192dpi),(-webkit-min-device-pixel-
 ratio: 2),(min--moz-device-pixel-
 ratio: 2),(-o-min-device-pixel-ratio: 
 2/1),(min-device-pixel-ratio: 2),(min-
 resolution: 2dppx)”></div>
 004 <!-- Fallback content for non-JS 
 browsers. Same img src as the initial, 
 unqualified source element. -->
 005  <noscript><img src=”normal.jpg” 
 alt=”An image, whose source changes 
 depending upon the media query style 
 expressions”></noscript>
 006 </div>

Adaptive images

A great tool for delivering images on a responsive website can also be used to deliver high-resolution images where needed. Head over to adaptive-images.com and after installing (you are going to need access to your server’s .htaccess file), alter the standard line of JavaScript used, to:

001 < script>document.
 cookie=’resolution=’+Math.max(screen.
 width,screen.height)+(“devicePixelRatio” in window ? “,”+devicePixelRatio : 
 “,1”)+’; path=/’;< /script>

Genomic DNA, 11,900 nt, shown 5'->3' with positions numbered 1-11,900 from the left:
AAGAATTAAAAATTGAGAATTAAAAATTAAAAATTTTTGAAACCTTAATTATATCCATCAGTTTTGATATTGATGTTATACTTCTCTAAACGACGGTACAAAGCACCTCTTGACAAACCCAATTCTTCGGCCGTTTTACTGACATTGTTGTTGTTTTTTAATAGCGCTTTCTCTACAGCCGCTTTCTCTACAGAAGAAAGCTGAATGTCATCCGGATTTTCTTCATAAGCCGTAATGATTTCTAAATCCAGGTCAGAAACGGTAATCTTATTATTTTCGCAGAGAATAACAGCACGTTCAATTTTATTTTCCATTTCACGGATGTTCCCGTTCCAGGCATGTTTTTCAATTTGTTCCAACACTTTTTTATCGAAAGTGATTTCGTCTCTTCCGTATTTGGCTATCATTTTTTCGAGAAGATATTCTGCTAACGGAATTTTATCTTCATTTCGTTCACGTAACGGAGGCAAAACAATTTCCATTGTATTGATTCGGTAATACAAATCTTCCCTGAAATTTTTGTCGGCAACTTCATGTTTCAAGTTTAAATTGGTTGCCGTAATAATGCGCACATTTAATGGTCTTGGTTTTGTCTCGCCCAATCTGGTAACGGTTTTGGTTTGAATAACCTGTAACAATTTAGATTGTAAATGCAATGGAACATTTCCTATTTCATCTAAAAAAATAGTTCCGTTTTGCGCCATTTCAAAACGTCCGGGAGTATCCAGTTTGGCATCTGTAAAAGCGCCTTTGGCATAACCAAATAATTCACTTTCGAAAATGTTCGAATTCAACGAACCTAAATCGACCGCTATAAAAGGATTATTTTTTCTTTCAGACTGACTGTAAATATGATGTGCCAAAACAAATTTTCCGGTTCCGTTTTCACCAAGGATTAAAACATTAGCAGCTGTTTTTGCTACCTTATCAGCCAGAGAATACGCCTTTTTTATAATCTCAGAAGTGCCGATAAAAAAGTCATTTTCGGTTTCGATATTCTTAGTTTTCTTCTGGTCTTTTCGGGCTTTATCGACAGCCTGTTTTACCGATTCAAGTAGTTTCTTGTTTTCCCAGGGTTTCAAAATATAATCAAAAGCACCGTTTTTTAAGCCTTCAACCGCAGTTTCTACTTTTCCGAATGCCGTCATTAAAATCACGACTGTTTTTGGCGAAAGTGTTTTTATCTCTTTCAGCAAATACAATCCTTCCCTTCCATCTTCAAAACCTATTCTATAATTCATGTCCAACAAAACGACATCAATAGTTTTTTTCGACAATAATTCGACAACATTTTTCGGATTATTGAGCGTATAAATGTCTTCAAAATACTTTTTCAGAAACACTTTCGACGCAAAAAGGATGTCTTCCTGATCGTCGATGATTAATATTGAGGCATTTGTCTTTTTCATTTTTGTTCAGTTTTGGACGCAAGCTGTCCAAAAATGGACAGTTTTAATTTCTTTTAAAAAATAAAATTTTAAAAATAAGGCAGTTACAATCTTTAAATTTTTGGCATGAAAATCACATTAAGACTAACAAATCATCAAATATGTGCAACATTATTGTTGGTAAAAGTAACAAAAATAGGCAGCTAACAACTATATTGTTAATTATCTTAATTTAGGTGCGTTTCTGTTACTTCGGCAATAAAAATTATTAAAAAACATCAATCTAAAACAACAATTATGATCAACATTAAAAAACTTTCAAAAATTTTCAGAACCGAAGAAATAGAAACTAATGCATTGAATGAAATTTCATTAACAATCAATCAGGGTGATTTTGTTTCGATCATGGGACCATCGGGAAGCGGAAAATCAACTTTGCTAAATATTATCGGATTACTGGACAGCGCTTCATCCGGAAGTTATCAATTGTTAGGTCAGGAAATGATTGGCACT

Uploading high-resolution files

When using Adaptive Images for high-resolution images, you’ll probably want to limit which images are processed by it. You can limit this by altering the .htaccess file. For example, if we didn’t want Adaptive Images to resize images inside a folder called no-thanks (folder addresses are root relative) we could add a line that looks like this:

001 RewriteCond %{REQUEST_URI} !no-thanks

Fit and forget

One great thing about Adaptive Images is it works by re-using existing images where possible for high-resolution screens. For example, if viewing on an iPhone 4 in portrait, Adaptive Images will multiply the CSS pixel-width of the device (320px) by the pixel density reported (2) and use that value (640px) to check and use an image matching that size where possible.

SVG files?

If you have vector images, another option is to consider exporting them SVG(Z) files. Like icon fonts, SVG images (whether background or inline) will scale well regardless of screen size and pixel density. Browser support is generally good (IE9+) and file size is typically far lower than a PNG/JPG equivalent.

001 .svg .logo {
 002 background-image: url(‘logo.svg’);
 003 }

AUTHOR: Ben Frain